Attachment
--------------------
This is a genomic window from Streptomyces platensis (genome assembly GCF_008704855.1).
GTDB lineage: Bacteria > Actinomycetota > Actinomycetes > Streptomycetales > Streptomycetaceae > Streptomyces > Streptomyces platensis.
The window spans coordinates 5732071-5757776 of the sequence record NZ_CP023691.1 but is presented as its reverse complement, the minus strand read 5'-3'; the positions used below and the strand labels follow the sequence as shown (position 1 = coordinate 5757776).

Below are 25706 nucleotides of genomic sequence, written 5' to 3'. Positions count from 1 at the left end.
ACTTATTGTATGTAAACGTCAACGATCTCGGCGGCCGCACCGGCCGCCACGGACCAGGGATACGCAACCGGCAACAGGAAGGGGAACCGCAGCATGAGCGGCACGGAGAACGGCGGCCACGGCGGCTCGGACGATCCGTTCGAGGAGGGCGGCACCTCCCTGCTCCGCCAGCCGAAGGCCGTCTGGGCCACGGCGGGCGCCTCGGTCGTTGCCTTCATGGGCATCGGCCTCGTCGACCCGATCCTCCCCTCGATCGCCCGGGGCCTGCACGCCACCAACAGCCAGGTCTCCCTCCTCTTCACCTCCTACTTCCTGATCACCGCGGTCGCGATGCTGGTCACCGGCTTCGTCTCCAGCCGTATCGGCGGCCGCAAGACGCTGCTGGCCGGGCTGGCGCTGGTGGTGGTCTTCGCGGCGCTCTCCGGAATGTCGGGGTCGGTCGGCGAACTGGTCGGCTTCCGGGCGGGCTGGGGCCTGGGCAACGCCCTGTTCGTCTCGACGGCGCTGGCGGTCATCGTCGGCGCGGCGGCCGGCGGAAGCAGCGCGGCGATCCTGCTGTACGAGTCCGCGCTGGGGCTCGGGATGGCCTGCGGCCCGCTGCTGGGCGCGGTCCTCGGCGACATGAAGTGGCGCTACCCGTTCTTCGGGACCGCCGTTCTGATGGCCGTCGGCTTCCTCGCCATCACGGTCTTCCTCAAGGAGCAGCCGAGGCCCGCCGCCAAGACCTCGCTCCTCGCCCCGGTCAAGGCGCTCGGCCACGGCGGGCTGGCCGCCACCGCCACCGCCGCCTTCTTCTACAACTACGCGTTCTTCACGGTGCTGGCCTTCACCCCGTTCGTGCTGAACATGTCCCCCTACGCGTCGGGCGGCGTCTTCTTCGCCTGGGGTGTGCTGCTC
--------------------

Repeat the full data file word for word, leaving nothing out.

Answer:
This is a genomic window from Streptomyces platensis (genome assembly GCF_008704855.1).
GTDB lineage: Bacteria > Actinomycetota > Actinomycetes > Streptomycetales > Streptomycetaceae > Streptomyces > Streptomyces platensis.
The window spans coordinates 5732071-5757776 of the sequence record NZ_CP023691.1 but is presented as its reverse complement, the minus strand read 5'-3'; the positions used below and the strand labels follow the sequence as shown (position 1 = coordinate 5757776).

Below are 25706 nucleotides of genomic sequence, written 5' to 3'. Positions count from 1 at the left end.
ACTTATTGTATGTAAACGTCAACGATCTCGGCGGCCGCACCGGCCGCCACGGACCAGGGATACGCAACCGGCAACAGGAAGGGGAACCGCAGCATGAGCGGCACGGAGAACGGCGGCCACGGCGGCTCGGACGATCCGTTCGAGGAGGGCGGCACCTCCCTGCTCCGCCAGCCGAAGGCCGTCTGGGCCACGGCGGGCGCCTCGGTCGTTGCCTTCATGGGCATCGGCCTCGTCGACCCGATCCTCCCCTCGATCGCCCGGGGCCTGCACGCCACCAACAGCCAGGTCTCCCTCCTCTTCACCTCCTACTTCCTGATCACCGCGGTCGCGATGCTGGTCACCGGCTTCGTCTCCAGCCGTATCGGCGGCCGCAAGACGCTGCTGGCCGGGCTGGCGCTGGTGGTGGTCTTCGCGGCGCTCTCCGGAATGTCGGGGTCGGTCGGCGAACTGGTCGGCTTCCGGGCGGGCTGGGGCCTGGGCAACGCCCTGTTCGTCTCGACGGCGCTGGCGGTCATCGTCGGCGCGGCGGCCGGCGGAAGCAGCGCGGCGATCCTGCTGTACGAGTCCGCGCTGGGGCTCGGGATGGCCTGCGGCCCGCTGCTGGGCGCGGTCCTCGGCGACATGAAGTGGCGCTACCCGTTCTTCGGGACCGCCGTTCTGATGGCCGTCGGCTTCCTCGCCATCACGGTCTTCCTCAAGGAGCAGCCGAGGCCCGCCGCCAAGACCTCGCTCCTCGCCCCGGTCAAGGCGCTCGGCCACGGCGGGCTGGCCGCCACCGCCACCGCCGCCTTCTTCTACAACTACGCGTTCTTCACGGTGCTGGCCTTCACCCCGTTCGTGCTGAACATGTCCCCCTACGCGTCGGGCGGCGTCTTCTTCGCCTGGGGTGTGCTGCTC